Monday, July 17
The final book of the Bible is known as the Book of Revelation. It is also known as the Apocalypse. Apocalypse mean “unveiling”. It has the idea of that which was hidden has now been unveiled or brought out into the open to be seen. There are other passages in the Bible that contain apocalyptic material (parts of the book of Daniel and Ezekiel are two) but this is the only book of the Bible that is fully apocalyptic.
Revelation can be a little confusing (ok, a lot confusing). A big part of this confusion comes from the challenge of pinning down the proper timeline. It contains material that was past, present and future to the writer, John, who wrote toward the end of the first century. The angel who gave this revelation to John said: “Write, therefore, what you have seen, what is now and what will take place later.”(Rev. 1:19). There are different “schools of interpretation” that see Revelation as mostly focusing on John’s time period (end of first century in the Roman empire), others see it as being fulfilled progressively over the past 2000 years of the Church, and others see it as still to be fulfilled in the future. This is compounded by the use of symbol and imagery that fill the visions of Revelation. A lot of time can be spent trying to discuss and debate these issues, but for our purposes I’d like to focus on basic principles found in Revelation that can be of value to our lives as followers of Jesus today.
In chapters 1-3 a focus is on letters written to seven Churches throughout Asia. John is writing to them as a pastor who at the time was living in isolation on an island in the Mediterranean sea. He can’t be physically present with his churches, but he is with them in spirit and wants to encourage and instruct them, to help them stay strong during a time when many believers were suffering persecution by the Roman empire. Imagine what it would be like to try to encourage Christians today living in places like Pakistan, or Egypt, or Sudan or Syria, where Christians were being killed because of their allegiance of Jesus Christ rather than to Mohammed. What kinds of encouragement would Christians whose family members, friends and fellow believers were dying for their faith need to help them not lose faith?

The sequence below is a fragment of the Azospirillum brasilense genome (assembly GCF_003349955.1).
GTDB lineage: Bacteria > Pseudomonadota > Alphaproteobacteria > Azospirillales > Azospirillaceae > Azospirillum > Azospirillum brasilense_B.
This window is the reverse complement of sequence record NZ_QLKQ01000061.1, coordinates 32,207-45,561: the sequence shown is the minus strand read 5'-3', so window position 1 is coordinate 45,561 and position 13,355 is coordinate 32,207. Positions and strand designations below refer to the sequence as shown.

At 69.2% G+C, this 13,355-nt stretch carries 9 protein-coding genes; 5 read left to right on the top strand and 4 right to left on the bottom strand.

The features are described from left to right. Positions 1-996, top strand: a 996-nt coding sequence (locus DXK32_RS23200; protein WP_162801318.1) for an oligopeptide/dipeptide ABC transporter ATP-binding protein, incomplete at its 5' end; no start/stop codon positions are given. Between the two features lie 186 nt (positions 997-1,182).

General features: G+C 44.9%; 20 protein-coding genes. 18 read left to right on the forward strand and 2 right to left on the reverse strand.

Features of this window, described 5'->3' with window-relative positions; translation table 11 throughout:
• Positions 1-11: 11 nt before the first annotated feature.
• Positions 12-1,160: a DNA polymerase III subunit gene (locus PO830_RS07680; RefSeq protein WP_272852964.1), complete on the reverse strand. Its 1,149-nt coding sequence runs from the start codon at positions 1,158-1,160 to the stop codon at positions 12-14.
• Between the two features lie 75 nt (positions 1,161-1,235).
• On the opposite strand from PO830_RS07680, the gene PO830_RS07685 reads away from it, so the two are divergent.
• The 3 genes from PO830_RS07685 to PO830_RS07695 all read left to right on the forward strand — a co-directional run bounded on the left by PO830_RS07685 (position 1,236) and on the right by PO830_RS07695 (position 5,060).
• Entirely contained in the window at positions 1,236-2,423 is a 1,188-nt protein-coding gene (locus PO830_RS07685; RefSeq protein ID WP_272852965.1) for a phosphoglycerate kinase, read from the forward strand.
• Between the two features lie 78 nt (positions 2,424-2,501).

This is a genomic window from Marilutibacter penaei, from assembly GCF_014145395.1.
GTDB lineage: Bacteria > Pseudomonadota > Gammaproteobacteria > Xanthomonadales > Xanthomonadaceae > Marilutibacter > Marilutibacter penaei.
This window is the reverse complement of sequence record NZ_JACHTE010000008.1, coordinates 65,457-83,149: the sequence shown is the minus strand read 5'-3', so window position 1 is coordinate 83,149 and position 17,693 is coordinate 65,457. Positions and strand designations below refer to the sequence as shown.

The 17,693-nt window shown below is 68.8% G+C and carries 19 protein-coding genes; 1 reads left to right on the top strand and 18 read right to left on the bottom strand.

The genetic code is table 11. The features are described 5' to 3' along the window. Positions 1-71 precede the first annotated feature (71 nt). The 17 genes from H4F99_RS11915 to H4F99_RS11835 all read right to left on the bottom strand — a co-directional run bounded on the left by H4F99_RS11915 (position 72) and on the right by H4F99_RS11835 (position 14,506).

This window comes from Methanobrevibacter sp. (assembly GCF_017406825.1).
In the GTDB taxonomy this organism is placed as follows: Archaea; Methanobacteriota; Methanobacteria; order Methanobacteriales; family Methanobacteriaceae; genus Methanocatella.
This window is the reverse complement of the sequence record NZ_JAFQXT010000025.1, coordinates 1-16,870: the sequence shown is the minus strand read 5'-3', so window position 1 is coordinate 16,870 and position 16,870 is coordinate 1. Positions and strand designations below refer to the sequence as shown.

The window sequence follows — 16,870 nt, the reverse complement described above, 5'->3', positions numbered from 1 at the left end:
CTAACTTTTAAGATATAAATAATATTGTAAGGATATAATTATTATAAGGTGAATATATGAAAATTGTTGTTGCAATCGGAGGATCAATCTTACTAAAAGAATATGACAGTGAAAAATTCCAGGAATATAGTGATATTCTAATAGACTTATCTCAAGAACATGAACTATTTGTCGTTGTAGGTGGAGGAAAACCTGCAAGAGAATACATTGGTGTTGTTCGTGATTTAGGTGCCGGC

In the Roman Empire during John’s time of writing it was required by law for citizens to declare allegiance to Caesar by publicly declaring Caesar to be Lord. Jewish people were largely exempt from making such declarations (but not always). Often Christians came under the umbrella of the Jewish exemption, but now always. Thousands of Christians died as a result of religious persecution during the early Roman empire. John writes to offer encouragement to keep faithful to their commitment to God and to Jesus Christ in the midst of such persecution. The challenges we face today may not be the same type that first century Christians faced, yet we still have challenges, struggles and temptations.
Chapters 2 and 3 of Revelation contain words of exhortation and correction to the various Churches to which John is writing. Each Church had many good things happening for which they were praised, but several also had not so good things going on for which they needed to be corrected. One of the common themes of each letter to each Church was a call to repentance. To repent means to turn around or change direction. To the Church at Ephesus, John said that you have “lost your first love.” They were just going through the motions of their faith, without the passion. Perhaps you can relate to that. Anyone who has been a Christian for a while has to be aware the danger of “just going through the motions” and losing their passion for God. John is trying to get them fired up again. John says: “repent” and do the things you did at first. Most Christians, start out enthusiastic… they read the Bible a lot, they pray a lot, they tell their friends about God and their faith a lot, and they consciously seek to get closer to God and do things to please God. But over time, they lose the passion, lose the drive… become complacent. John says- get back to the love and passion you first had for Jesus.
Maybe this is you. If it is… let it be a wake up call. If this isn’t you, then keep reading through Revelation 2 and 3. Look at what is said to each of the seven churches. Is there anything that rings a bell? Is there anything there that applies to you? I’m guessing there is. Read it… and then repent.